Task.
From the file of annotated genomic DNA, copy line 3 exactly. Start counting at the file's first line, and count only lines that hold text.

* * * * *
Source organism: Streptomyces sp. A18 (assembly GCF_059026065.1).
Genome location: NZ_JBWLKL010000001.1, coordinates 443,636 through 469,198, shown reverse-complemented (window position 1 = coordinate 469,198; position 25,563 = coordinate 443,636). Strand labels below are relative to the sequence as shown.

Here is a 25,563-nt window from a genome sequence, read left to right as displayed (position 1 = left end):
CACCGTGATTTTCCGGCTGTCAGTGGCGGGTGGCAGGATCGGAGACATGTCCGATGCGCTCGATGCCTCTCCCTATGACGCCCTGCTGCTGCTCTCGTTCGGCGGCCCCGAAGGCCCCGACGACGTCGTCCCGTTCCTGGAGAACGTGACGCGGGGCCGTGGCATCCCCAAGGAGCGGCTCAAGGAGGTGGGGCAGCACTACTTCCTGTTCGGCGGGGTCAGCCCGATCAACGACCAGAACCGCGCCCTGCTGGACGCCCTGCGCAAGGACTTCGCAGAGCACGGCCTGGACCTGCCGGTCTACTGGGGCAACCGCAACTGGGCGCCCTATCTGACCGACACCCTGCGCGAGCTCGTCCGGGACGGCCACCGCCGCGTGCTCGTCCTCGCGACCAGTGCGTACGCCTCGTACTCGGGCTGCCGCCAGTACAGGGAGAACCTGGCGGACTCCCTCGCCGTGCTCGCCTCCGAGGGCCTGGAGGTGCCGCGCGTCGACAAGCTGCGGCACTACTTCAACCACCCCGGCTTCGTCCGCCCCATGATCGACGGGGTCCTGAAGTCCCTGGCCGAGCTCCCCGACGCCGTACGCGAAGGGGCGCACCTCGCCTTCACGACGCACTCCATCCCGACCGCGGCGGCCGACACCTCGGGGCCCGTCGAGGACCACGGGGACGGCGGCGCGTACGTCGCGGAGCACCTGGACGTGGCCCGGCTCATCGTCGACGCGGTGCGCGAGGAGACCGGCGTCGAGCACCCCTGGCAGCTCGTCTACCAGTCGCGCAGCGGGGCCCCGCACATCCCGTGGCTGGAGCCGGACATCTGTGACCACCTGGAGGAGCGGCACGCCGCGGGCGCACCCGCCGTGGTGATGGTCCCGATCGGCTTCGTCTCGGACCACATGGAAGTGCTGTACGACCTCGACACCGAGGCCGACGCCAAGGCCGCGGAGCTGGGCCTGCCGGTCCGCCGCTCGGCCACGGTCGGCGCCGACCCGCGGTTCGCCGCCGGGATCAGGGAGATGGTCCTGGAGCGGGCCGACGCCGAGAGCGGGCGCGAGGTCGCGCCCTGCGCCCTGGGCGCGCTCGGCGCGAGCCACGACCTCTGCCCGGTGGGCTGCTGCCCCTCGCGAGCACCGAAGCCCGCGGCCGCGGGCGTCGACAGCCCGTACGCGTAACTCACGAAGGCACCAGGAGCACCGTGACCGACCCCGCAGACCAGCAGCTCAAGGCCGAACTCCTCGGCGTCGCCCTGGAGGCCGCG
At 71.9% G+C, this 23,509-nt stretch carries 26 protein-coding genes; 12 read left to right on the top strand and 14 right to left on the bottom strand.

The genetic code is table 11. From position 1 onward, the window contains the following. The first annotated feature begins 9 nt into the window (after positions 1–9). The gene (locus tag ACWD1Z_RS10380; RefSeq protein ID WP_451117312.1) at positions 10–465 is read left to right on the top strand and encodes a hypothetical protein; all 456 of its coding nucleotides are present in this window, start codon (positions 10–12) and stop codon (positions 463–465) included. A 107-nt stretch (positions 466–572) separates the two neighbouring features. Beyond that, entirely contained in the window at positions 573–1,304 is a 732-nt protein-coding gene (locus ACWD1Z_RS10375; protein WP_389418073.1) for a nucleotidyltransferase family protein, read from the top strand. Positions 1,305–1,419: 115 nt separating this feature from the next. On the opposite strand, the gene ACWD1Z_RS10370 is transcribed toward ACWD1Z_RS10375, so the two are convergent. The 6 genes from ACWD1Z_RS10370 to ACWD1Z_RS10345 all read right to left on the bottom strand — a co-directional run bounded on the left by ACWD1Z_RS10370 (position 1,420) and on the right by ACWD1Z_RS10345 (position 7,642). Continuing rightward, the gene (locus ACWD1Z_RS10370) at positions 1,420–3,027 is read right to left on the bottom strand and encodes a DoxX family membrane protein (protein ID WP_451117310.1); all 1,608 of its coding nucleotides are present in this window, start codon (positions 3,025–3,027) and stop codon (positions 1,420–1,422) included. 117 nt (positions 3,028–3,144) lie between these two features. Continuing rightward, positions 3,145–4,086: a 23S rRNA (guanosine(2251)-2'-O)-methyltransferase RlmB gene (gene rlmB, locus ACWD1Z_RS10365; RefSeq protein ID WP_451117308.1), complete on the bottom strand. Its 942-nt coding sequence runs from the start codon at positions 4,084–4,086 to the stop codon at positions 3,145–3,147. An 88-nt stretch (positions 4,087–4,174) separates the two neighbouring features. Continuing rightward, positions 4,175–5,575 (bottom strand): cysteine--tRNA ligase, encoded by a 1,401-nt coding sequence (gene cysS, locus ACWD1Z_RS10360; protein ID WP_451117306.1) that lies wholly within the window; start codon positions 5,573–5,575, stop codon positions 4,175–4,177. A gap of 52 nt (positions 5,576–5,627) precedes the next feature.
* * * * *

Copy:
Here is a 25,563-nt window from a genome sequence, read left to right as displayed (position 1 = left end):